Hatted restaurants like Yauatcha and Hakkasan as well as five-star hotels such as Taj and Trident that have long resisted takeout, too, have made the switch to a cloud kitchen with picnic packages and seafood platters boxed and delivered to relive the brunch experience at home.
Meluha the Fern, a five-star hotel in Powai, has designed their own food delivery app. “We’ve redesigned the delivery menu at a reduced rate and orders during the weekend from Powai and around are quite heavy,” says Punish Sharma, vice-president, operations, Fern group of hotels.
“What was previously an additional revenue stream for our restaurants Nara and CinCin has become the only source of income that’s seeing four times the sale than before in terms of delivery,” says Karyna Bajaj, executive director, K A Hospitality, which imported the global brands Yauatcha, Hakkasan and Nara to India before launching CinCin.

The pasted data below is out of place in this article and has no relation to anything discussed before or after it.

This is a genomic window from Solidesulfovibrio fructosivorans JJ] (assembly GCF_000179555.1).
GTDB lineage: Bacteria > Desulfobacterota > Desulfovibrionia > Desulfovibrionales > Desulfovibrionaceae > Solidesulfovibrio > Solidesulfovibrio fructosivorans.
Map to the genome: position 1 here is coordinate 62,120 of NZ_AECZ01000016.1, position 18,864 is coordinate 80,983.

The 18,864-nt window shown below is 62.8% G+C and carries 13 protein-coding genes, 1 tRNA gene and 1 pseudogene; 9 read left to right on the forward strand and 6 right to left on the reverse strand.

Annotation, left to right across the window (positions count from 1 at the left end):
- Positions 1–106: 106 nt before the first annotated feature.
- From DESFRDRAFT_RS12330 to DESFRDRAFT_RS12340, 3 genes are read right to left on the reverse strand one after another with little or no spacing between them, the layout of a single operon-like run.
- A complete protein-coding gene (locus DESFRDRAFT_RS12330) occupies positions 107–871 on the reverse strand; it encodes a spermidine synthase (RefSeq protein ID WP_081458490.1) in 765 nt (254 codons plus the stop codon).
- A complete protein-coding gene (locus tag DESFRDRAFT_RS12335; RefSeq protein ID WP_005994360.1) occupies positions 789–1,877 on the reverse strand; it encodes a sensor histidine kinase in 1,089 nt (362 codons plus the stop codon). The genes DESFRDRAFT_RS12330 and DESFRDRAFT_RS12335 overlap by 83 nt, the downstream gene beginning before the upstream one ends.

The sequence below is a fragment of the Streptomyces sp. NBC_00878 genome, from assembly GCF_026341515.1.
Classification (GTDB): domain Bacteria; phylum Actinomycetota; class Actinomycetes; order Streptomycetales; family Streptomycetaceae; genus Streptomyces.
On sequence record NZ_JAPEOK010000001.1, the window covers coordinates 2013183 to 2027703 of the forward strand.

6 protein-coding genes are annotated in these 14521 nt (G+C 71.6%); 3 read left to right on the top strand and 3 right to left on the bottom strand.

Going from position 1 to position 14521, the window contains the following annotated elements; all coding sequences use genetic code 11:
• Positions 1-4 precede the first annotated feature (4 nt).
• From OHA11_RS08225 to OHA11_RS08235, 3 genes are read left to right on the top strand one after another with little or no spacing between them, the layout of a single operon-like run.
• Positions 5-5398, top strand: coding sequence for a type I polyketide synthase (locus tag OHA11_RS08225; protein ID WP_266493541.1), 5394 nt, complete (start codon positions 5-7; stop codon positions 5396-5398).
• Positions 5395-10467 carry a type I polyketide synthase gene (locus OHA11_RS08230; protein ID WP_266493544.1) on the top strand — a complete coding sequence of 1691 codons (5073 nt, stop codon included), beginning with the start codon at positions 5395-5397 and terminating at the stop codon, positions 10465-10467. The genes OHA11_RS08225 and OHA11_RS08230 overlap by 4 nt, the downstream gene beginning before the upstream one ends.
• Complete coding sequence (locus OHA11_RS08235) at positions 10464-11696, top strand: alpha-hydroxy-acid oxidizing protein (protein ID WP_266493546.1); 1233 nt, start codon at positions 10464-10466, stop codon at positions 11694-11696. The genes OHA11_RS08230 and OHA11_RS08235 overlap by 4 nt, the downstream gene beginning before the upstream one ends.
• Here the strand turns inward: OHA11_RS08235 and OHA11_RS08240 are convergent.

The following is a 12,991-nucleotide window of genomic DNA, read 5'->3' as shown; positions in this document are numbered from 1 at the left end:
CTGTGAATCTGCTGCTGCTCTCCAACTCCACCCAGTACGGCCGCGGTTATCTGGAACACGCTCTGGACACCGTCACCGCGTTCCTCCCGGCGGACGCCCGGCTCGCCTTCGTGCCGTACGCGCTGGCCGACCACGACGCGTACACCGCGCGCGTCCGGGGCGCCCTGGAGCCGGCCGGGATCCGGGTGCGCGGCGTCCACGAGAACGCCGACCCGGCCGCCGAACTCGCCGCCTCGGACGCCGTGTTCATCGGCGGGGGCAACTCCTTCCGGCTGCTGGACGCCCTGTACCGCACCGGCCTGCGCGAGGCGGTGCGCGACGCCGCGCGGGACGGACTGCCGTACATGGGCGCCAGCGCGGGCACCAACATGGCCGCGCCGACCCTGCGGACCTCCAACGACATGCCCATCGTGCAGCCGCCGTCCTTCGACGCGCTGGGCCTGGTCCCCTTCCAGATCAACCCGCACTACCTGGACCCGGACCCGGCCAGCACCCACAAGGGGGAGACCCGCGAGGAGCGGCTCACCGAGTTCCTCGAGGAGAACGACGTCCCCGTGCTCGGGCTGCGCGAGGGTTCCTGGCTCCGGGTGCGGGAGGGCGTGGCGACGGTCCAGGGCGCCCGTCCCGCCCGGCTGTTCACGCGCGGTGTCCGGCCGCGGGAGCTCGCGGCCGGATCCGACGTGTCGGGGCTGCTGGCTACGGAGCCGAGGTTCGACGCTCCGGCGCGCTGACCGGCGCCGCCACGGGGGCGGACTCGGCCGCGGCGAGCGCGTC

Restaurateurs are trying to make not just the meals, but as much as possible of the experience of eating out, available for take away. This evolved delivery and takeaway trend that leans into feel-good meals and a sense of occasion—DIY kits, combo meals, marinated meats, and multi-course gourmet spreads to QR codes that offer a playlist of what they’d usually spin on their jukebox or a witty guide on how to set the table or plate the food —is growing robust in the lockdown.
“When everything had been ruled out, the joy of food was one thing that kept people going. But opening up to delivery and takeaway for us wasn’t about getting the food across quickly and cheaply. We’ve always told stories through food and the past six months have been an experiment in keeping people excited while trying to survive. We change our menu every two weeks and are looking for occasions everyday to celebrate,” says Seth whose team repackaged an entire Independence Day 10-course daawat into a cardboard box.
CinCin’s pizza and lasagna trays, for instance, are oven-ready. “We place a postcard on our delivery boxes with a QR code that takes people to the chef’s playlist,” says Bajaj. Bombay Canteen and O Pedro, too have set up happy hour playlists that pair Dal Burrata with David Bowie and Eggs Kejriwal with Queen.